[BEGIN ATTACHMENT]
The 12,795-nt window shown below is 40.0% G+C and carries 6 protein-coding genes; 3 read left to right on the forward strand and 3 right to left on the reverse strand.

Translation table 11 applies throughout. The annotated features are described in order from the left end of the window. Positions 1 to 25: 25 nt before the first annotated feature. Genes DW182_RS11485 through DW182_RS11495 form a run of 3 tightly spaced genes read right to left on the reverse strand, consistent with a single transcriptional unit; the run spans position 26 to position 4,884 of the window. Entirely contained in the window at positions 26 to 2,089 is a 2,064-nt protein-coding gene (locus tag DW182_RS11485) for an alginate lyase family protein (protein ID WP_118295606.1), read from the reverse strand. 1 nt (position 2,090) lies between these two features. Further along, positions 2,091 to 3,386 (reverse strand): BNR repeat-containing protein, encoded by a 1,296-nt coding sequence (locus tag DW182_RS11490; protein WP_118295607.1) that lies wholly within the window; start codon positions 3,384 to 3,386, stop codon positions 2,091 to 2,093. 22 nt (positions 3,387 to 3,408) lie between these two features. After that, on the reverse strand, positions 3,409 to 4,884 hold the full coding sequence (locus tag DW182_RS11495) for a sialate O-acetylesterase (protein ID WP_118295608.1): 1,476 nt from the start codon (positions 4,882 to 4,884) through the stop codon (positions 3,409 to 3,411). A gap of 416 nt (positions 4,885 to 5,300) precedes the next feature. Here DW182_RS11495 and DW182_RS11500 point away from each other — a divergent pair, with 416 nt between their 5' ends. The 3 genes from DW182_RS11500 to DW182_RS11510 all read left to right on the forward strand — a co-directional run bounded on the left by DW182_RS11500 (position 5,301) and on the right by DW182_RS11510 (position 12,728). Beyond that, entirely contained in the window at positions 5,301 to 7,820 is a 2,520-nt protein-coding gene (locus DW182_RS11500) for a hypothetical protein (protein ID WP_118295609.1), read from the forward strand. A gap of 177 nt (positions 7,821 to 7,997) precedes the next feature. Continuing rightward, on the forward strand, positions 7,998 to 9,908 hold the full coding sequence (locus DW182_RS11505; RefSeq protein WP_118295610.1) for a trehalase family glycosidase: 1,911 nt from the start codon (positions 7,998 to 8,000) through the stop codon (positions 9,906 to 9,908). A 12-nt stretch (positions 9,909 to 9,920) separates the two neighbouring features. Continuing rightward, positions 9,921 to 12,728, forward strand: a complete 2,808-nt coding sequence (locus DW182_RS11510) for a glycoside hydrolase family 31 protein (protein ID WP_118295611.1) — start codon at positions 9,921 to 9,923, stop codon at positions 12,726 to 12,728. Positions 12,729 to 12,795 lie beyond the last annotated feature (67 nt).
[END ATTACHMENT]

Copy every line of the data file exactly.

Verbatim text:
The 12,795-nt window shown below is 40.0% G+C and carries 6 protein-coding genes; 3 read left to right on the forward strand and 3 right to left on the reverse strand.

Translation table 11 applies throughout. The annotated features are described in order from the left end of the window. Positions 1 to 25: 25 nt before the first annotated feature. Genes DW182_RS11485 through DW182_RS11495 form a run of 3 tightly spaced genes read right to left on the reverse strand, consistent with a single transcriptional unit; the run spans position 26 to position 4,884 of the window. Entirely contained in the window at positions 26 to 2,089 is a 2,064-nt protein-coding gene (locus tag DW182_RS11485) for an alginate lyase family protein (protein ID WP_118295606.1), read from the reverse strand. 1 nt (position 2,090) lies between these two features. Further along, positions 2,091 to 3,386 (reverse strand): BNR repeat-containing protein, encoded by a 1,296-nt coding sequence (locus tag DW182_RS11490; protein WP_118295607.1) that lies wholly within the window; start codon positions 3,384 to 3,386, stop codon positions 2,091 to 2,093. 22 nt (positions 3,387 to 3,408) lie between these two features. After that, on the reverse strand, positions 3,409 to 4,884 hold the full coding sequence (locus tag DW182_RS11495) for a sialate O-acetylesterase (protein ID WP_118295608.1): 1,476 nt from the start codon (positions 4,882 to 4,884) through the stop codon (positions 3,409 to 3,411). A gap of 416 nt (positions 4,885 to 5,300) precedes the next feature. Here DW182_RS11495 and DW182_RS11500 point away from each other — a divergent pair, with 416 nt between their 5' ends. The 3 genes from DW182_RS11500 to DW182_RS11510 all read left to right on the forward strand — a co-directional run bounded on the left by DW182_RS11500 (position 5,301) and on the right by DW182_RS11510 (position 12,728). Beyond that, entirely contained in the window at positions 5,301 to 7,820 is a 2,520-nt protein-coding gene (locus DW182_RS11500) for a hypothetical protein (protein ID WP_118295609.1), read from the forward strand. A gap of 177 nt (positions 7,821 to 7,997) precedes the next feature. Continuing rightward, on the forward strand, positions 7,998 to 9,908 hold the full coding sequence (locus DW182_RS11505; RefSeq protein WP_118295610.1) for a trehalase family glycosidase: 1,911 nt from the start codon (positions 7,998 to 8,000) through the stop codon (positions 9,906 to 9,908). A 12-nt stretch (positions 9,909 to 9,920) separates the two neighbouring features. Continuing rightward, positions 9,921 to 12,728, forward strand: a complete 2,808-nt coding sequence (locus DW182_RS11510) for a glycoside hydrolase family 31 protein (protein ID WP_118295611.1) — start codon at positions 9,921 to 9,923, stop codon at positions 12,726 to 12,728. Positions 12,729 to 12,795 lie beyond the last annotated feature (67 nt).